Wednesday, 20 November 2013

Plant pigments: the science of autumn colours

Here in the UK, temperatures have plummeted, so we're having to wrap up warm. The trees went orange quite late this year though, so it still looks like autumn, though it feels like winter. I think autumn is the most beautiful season - though it comes with a sense of melancholy as the days shorten, nothing rivals the breath-taking display of oranges, golds and reds. And of course it means Christmas is around the corner!

But have you ever wondered why trees shed their leaves, or what's responsible for the stunning colours of autumn?


When groundwater freezes it becomes difficult to draw up enough water to replace the water lost by transpiration, so in autumn, deciduous plants shed their leaves to reduce water loss.

One of the first chemicals in the leaves that's broken down is chlorophyll. Chlorophyll is the green pigment that absorbs light to fuel photosynthesis. The plant absorbs the products of breakdown and stores it for spring. When the chlorophyll breaks down, other photosynthetic pigments are revealed.

Carotenoids are 'accessory pigments' that absorb light energy and pass it to chlorophyll, and also protect chloropyll from being damaged by high energy ultraviolet (UV) radiation from the sun. A famous carotenoid is beta-carotene in carrots, which is good for you because it's an antioxidant, and it can be turned into vitamin A.  Fucoxanthin is what makes some seaweed and algae brown. Anthocyanins also protect plant tissues from UV.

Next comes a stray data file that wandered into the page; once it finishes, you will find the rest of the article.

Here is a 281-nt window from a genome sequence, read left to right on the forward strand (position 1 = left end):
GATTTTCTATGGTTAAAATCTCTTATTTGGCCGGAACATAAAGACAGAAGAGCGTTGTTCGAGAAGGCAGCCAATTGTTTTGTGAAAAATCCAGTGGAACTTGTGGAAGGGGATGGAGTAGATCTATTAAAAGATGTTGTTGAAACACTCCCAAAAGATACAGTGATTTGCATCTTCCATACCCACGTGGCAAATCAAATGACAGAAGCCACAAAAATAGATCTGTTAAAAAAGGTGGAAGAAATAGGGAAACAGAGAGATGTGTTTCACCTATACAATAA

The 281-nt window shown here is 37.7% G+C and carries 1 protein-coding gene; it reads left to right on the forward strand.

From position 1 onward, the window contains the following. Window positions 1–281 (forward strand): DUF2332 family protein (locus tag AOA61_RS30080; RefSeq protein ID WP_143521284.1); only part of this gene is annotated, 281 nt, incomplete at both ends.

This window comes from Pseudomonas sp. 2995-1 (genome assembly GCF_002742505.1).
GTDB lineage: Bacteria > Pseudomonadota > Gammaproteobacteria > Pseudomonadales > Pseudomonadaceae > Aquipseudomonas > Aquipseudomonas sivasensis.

Wavelengths of visible light absorbed by chlorophylls and carotenoids
From LED Grow Lights
Whatever colours a pigment doesn't absorb, it reflects, and the reflected colour is what we see. Chlorophylls absorbs red and blue, so appear green. Carotenoids absorb mostly blue, so appear yellow, orange or red.

The most stunning range of autumn colours is produced with sunny days and cool nights. The sunny days promotes the synthesis of yellow pigments, which makes the colours more intense. Cool nights slows down the transport of sugars from the leaves to the roots, so the extra sugars left in the leaves get turned into red anthocyanins.

3 comments:

Thank you ♥

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